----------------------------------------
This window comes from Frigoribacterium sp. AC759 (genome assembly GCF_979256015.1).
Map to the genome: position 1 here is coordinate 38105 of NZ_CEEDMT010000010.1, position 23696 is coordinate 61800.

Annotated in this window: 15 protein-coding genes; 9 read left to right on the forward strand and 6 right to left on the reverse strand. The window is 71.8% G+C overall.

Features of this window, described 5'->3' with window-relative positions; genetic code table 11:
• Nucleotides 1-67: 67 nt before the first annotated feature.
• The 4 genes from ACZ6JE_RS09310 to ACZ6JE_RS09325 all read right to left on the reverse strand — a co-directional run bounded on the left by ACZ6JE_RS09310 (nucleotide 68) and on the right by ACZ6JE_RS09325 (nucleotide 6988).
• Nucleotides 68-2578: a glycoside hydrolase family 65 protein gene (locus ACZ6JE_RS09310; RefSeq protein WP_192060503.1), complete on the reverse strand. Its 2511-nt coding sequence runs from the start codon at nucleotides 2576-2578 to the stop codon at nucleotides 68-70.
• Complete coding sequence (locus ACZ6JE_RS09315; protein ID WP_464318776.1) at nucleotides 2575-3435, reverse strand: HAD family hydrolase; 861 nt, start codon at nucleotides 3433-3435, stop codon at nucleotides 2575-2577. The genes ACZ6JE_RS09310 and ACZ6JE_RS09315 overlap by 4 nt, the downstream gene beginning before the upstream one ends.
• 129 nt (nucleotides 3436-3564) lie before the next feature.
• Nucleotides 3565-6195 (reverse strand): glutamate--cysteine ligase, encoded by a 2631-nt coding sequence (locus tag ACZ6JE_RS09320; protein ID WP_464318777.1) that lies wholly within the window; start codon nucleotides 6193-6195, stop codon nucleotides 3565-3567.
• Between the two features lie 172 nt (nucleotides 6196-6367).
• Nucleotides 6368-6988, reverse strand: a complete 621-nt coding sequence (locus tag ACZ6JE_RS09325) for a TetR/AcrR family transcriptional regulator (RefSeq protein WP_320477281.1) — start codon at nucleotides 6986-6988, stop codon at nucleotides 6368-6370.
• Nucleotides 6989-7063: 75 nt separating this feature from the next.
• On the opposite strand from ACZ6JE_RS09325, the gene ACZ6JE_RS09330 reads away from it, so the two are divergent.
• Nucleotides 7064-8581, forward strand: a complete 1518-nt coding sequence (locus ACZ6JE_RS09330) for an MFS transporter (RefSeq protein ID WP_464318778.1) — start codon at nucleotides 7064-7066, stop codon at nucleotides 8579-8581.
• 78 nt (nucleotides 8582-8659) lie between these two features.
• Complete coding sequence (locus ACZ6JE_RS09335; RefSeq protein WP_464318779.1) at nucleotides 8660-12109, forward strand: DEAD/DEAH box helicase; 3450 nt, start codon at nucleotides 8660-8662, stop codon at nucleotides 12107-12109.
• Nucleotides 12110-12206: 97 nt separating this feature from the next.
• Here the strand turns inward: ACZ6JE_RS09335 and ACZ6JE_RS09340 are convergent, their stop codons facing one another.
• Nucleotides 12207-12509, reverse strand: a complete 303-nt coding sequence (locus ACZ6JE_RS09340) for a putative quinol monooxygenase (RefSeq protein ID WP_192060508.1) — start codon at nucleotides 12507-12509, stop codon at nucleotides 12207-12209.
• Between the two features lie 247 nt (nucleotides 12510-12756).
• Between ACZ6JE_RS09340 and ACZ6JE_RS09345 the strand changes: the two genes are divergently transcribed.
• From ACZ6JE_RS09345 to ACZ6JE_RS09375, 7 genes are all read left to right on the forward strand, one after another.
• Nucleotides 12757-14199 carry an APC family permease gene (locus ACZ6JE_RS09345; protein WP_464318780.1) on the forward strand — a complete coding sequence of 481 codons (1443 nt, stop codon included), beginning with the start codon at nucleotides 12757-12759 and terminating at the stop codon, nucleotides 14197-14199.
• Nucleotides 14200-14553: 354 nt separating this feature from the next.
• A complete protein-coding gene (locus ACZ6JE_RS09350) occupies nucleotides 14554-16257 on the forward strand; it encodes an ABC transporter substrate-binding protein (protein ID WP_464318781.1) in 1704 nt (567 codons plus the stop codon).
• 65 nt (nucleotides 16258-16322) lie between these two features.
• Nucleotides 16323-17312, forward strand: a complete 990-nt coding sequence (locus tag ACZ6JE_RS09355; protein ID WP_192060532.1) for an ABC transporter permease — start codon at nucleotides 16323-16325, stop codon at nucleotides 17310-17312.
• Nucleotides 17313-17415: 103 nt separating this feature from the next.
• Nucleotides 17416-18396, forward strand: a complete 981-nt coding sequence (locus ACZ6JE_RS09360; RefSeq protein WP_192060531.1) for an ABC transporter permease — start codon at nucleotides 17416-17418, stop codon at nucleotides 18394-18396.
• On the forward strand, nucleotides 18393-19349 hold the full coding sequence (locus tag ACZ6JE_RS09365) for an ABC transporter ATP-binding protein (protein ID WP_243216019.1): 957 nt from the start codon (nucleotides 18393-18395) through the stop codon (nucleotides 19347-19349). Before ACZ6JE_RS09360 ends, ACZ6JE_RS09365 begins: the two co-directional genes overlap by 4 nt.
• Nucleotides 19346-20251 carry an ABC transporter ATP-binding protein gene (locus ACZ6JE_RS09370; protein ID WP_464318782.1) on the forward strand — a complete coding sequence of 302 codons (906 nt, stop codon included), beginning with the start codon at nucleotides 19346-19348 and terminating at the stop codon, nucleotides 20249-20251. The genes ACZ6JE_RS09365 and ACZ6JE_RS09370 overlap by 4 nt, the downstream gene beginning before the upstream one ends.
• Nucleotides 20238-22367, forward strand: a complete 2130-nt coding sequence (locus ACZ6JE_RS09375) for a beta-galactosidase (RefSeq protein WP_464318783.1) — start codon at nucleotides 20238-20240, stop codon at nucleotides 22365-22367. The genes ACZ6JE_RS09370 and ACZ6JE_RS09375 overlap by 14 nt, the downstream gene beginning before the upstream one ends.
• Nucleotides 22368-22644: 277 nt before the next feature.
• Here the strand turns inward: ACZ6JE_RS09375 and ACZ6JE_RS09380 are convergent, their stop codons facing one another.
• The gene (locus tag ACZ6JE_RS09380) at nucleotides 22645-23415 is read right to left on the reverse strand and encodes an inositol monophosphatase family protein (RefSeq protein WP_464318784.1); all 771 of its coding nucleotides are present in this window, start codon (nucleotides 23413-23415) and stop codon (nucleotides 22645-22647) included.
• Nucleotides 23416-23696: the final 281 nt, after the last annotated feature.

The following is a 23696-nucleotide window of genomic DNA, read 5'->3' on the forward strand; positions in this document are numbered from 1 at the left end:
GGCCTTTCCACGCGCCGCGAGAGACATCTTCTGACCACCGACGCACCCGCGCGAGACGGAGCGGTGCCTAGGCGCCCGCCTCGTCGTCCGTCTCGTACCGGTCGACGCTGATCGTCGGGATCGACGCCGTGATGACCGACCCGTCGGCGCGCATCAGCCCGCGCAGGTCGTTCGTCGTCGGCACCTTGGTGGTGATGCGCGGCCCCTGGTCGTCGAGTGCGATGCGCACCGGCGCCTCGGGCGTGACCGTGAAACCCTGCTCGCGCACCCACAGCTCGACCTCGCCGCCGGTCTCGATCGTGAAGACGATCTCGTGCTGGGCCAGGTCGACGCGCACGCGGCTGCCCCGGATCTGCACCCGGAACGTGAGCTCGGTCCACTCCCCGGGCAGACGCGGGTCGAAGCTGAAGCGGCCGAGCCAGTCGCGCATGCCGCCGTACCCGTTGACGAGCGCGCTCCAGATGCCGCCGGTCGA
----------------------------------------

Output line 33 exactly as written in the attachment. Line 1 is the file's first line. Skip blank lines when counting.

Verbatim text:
• Nucleotides 20238-22367, forward strand: a complete 2130-nt coding sequence (locus ACZ6JE_RS09375) for a beta-galactosidase (RefSeq protein WP_464318783.1) — start codon at nucleotides 20238-20240, stop codon at nucleotides 22365-22367. The genes ACZ6JE_RS09370 and ACZ6JE_RS09375 overlap by 14 nt, the downstream gene beginning before the upstream one ends.